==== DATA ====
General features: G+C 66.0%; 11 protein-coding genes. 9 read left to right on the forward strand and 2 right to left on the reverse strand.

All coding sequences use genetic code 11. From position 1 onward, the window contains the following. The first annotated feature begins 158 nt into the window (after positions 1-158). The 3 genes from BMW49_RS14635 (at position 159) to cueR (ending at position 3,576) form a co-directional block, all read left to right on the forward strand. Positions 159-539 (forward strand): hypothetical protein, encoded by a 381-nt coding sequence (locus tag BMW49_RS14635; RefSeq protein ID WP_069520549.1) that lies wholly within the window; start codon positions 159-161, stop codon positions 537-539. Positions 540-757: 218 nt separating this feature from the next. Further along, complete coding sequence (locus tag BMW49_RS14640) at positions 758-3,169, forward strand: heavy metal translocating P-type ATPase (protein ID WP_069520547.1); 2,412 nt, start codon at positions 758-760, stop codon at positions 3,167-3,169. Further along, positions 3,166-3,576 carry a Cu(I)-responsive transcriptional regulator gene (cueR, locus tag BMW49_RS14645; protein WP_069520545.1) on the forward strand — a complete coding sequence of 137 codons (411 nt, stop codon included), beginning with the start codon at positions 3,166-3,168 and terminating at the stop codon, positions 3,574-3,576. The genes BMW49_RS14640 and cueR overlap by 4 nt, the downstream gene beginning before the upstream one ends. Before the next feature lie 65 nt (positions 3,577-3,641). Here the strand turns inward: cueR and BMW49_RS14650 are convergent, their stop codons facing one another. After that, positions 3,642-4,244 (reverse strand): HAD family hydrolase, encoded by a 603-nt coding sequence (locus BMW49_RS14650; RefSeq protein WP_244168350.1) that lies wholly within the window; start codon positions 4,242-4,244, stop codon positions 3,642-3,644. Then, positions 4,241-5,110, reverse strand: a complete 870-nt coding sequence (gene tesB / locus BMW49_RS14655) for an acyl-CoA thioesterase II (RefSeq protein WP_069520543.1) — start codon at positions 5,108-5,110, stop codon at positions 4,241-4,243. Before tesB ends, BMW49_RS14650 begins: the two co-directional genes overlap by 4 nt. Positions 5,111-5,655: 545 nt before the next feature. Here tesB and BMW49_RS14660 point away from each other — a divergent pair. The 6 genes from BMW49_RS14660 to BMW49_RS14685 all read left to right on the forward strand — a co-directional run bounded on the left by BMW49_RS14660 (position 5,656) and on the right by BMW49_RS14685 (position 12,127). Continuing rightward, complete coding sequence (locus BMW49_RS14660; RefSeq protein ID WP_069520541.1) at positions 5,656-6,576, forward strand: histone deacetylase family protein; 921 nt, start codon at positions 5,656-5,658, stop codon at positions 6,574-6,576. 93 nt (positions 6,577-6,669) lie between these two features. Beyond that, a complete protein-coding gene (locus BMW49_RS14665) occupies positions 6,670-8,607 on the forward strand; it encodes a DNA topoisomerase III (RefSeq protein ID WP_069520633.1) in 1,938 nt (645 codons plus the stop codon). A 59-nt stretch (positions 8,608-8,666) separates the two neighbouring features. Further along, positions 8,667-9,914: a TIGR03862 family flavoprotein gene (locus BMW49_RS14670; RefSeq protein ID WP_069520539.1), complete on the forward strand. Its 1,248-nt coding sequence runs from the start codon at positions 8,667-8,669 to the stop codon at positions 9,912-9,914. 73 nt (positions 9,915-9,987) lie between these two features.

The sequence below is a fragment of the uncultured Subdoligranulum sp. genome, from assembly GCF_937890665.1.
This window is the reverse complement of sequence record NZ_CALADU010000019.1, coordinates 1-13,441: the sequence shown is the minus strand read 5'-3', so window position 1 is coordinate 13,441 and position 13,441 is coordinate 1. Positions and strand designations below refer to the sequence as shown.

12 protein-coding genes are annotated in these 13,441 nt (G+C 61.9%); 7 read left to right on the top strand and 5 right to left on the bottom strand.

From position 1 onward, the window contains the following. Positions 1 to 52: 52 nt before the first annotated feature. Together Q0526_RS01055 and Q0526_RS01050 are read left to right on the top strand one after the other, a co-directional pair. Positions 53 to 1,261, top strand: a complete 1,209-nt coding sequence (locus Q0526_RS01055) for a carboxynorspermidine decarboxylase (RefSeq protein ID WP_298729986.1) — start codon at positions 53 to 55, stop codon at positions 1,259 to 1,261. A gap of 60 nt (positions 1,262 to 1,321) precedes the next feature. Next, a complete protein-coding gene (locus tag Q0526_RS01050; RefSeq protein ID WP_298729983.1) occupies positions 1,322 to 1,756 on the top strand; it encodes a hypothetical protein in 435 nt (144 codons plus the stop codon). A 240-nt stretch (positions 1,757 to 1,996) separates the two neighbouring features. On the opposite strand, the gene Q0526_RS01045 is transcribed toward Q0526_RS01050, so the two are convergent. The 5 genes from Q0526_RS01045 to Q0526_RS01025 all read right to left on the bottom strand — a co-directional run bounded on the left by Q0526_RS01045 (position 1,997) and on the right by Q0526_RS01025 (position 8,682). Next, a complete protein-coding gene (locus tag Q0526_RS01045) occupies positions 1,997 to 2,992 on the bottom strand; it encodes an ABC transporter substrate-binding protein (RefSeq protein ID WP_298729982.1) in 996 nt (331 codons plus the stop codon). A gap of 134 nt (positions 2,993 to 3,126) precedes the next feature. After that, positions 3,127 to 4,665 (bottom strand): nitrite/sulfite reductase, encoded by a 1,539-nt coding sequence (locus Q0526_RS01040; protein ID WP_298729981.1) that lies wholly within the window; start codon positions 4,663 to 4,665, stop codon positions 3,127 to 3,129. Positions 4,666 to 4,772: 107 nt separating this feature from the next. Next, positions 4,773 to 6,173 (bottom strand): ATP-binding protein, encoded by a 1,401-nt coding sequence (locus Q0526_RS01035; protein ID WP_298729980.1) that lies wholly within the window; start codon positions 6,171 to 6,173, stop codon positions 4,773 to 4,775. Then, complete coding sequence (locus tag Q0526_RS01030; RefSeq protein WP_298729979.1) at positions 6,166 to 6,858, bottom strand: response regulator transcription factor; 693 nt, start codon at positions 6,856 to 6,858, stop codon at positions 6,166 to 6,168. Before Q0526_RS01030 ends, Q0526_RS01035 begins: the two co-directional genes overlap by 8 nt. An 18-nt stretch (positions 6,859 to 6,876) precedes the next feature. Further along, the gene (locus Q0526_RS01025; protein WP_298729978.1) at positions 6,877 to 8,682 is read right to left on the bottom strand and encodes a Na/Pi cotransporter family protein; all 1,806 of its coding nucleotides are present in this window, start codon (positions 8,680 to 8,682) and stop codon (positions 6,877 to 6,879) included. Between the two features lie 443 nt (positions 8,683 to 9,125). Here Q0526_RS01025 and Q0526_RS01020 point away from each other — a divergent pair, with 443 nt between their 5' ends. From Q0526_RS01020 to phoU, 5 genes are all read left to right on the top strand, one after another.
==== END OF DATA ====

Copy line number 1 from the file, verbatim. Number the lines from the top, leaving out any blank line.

General features: G+C 66.0%; 11 protein-coding genes. 9 read left to right on the forward strand and 2 right to left on the reverse strand.